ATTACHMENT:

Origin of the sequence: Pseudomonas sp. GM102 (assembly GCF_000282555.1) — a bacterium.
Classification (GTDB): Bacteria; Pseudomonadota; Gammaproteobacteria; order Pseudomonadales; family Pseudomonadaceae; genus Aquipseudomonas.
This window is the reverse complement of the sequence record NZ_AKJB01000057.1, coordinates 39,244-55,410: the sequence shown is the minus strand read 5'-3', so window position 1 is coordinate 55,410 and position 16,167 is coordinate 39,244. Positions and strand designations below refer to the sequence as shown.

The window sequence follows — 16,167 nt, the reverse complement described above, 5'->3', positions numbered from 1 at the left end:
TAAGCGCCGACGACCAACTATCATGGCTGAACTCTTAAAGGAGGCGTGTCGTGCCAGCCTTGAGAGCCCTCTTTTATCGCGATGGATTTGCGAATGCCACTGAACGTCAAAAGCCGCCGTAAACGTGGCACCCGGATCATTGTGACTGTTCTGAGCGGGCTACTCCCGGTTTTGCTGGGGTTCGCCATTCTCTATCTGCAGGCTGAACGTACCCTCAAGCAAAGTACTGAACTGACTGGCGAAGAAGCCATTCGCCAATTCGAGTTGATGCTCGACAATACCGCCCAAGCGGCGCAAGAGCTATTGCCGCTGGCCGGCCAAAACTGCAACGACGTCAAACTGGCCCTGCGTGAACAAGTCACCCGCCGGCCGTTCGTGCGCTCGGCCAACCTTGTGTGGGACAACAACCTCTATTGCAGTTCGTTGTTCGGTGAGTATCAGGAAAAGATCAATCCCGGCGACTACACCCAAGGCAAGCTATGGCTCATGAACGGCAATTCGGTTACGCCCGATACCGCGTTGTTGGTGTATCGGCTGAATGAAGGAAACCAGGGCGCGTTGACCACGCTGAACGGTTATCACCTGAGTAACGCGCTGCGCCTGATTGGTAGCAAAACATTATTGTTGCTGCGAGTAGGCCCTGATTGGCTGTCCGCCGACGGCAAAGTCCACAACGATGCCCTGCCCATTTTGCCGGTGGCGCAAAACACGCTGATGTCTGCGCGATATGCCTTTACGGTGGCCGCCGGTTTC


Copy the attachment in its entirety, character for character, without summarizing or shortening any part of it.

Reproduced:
Origin of the sequence: Pseudomonas sp. GM102 (assembly GCF_000282555.1) — a bacterium.
Classification (GTDB): Bacteria; Pseudomonadota; Gammaproteobacteria; order Pseudomonadales; family Pseudomonadaceae; genus Aquipseudomonas.
This window is the reverse complement of the sequence record NZ_AKJB01000057.1, coordinates 39,244-55,410: the sequence shown is the minus strand read 5'-3', so window position 1 is coordinate 55,410 and position 16,167 is coordinate 39,244. Positions and strand designations below refer to the sequence as shown.

The window sequence follows — 16,167 nt, the reverse complement described above, 5'->3', positions numbered from 1 at the left end:
TAAGCGCCGACGACCAACTATCATGGCTGAACTCTTAAAGGAGGCGTGTCGTGCCAGCCTTGAGAGCCCTCTTTTATCGCGATGGATTTGCGAATGCCACTGAACGTCAAAAGCCGCCGTAAACGTGGCACCCGGATCATTGTGACTGTTCTGAGCGGGCTACTCCCGGTTTTGCTGGGGTTCGCCATTCTCTATCTGCAGGCTGAACGTACCCTCAAGCAAAGTACTGAACTGACTGGCGAAGAAGCCATTCGCCAATTCGAGTTGATGCTCGACAATACCGCCCAAGCGGCGCAAGAGCTATTGCCGCTGGCCGGCCAAAACTGCAACGACGTCAAACTGGCCCTGCGTGAACAAGTCACCCGCCGGCCGTTCGTGCGCTCGGCCAACCTTGTGTGGGACAACAACCTCTATTGCAGTTCGTTGTTCGGTGAGTATCAGGAAAAGATCAATCCCGGCGACTACACCCAAGGCAAGCTATGGCTCATGAACGGCAATTCGGTTACGCCCGATACCGCGTTGTTGGTGTATCGGCTGAATGAAGGAAACCAGGGCGCGTTGACCACGCTGAACGGTTATCACCTGAGTAACGCGCTGCGCCTGATTGGTAGCAAAACATTATTGTTGCTGCGAGTAGGCCCTGATTGGCTGTCCGCCGACGGCAAAGTCCACAACGATGCCCTGCCCATTTTGCCGGTGGCGCAAAACACGCTGATGTCTGCGCGATATGCCTTTACGGTGGCCGCCGGTTTC